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Where’s it come from? The stories behind IC’s

Ideas to Integrated Circuits links to a number of interesting, first person, stories about the development of modern electronic devices such as the GFI.

“The Characterization process of first silicon was an attempt to feel out how an IC would run in production. Things like beta and resistance would vary month to month. So a spec for a part needs to have tolerances that allow for these process variations. Otherwise a month will come along where parts cannot be shipped to a customer because the wafer sort yields are too low.

At the opposite end, the specs need to be tight enough so that all parts that ship to a customer are functional. It was soon discovered that testing GFI ICs like Op Amps could not meet this requirement. Even with including extra tests and specs which came from the customer, it was found that maybe one part in 5000 would fail to operate as a GFI. Investigations revealed that this would usually be due to a devices having two independent defects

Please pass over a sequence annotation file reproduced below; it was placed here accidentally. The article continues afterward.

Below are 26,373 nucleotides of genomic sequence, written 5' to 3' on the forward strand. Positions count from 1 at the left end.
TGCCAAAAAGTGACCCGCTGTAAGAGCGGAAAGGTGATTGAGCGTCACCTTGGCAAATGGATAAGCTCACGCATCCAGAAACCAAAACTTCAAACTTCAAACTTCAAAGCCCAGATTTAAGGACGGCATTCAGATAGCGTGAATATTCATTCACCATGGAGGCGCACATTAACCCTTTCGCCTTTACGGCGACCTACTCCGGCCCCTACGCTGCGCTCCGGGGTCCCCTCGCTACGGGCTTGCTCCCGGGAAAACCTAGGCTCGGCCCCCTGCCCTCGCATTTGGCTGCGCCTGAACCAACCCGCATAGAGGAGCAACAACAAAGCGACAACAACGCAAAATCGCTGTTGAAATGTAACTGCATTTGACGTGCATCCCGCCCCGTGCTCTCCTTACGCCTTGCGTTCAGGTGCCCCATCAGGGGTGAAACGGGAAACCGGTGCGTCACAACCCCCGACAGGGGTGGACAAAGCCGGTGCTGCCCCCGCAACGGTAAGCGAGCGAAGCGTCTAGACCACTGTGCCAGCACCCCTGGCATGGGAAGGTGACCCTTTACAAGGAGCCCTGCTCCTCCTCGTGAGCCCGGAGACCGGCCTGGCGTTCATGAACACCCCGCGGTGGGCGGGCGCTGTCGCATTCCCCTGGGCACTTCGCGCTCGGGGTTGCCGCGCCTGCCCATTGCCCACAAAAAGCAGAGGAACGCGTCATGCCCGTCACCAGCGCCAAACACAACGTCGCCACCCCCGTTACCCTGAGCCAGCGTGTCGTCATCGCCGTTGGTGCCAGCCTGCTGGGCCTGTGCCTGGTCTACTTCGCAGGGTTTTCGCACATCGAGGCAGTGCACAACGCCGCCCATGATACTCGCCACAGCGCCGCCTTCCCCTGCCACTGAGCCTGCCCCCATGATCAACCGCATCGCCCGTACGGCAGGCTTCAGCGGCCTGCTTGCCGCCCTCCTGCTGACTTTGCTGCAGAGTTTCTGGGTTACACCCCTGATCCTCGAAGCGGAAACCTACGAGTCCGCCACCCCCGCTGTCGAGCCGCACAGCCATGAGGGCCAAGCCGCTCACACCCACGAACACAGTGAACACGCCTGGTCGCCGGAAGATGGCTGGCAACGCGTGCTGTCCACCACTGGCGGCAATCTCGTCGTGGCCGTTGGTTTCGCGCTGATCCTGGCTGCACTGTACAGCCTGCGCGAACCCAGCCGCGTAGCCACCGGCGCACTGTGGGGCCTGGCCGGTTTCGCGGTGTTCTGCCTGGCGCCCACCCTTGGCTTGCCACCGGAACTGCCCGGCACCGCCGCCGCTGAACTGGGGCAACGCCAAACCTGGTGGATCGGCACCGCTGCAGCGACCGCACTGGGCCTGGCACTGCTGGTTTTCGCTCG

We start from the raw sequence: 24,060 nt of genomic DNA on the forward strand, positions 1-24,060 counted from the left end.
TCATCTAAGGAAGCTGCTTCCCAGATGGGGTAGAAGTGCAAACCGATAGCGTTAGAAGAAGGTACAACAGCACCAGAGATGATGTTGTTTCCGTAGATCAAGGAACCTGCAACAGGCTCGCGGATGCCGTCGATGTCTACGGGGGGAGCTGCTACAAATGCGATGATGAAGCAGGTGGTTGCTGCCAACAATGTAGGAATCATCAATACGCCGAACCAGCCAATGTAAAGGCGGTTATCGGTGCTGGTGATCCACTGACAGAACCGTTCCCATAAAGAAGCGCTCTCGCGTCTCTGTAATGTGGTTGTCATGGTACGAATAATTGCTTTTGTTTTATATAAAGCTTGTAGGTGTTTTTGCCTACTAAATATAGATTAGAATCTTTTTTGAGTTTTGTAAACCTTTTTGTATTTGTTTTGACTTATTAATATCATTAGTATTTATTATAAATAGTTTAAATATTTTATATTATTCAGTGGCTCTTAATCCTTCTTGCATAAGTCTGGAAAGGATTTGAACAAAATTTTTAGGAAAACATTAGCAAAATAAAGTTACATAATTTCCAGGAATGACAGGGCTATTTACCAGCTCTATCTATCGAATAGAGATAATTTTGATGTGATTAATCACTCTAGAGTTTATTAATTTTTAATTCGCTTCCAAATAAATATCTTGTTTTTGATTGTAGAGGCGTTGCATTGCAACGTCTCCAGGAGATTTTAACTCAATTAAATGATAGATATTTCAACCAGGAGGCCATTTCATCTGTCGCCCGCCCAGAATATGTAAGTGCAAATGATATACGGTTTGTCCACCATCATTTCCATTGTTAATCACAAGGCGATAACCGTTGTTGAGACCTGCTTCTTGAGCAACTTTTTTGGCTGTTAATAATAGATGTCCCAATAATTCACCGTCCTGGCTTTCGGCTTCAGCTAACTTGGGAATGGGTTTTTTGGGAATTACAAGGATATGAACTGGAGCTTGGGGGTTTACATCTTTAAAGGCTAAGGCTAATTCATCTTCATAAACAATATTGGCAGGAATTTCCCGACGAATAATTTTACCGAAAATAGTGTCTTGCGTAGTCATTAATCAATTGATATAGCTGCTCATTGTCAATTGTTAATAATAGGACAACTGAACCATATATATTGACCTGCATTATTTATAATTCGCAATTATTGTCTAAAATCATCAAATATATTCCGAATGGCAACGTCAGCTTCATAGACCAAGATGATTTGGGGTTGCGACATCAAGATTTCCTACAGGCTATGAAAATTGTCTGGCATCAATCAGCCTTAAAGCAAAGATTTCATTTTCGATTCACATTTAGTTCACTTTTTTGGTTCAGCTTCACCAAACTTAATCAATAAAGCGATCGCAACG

which now and again would cancel each other out to allow the device to pass a DC spec.”

There is a lesson there for those who think companies are greedy, self interested entities out to screw the customer:

“It took maybe ten years before Levition realized why the extra testing was a real economical bargain for National Semiconductor. When Raytheon started supplying Leviton with GFI ICs, both Leviton and Raytheon eventually learned just how expensive customer returns are to both customers and vendors.”

In 1974, the GFI sold for $70. Things have changed. Lives saved and costs reduced. And that is only one story at

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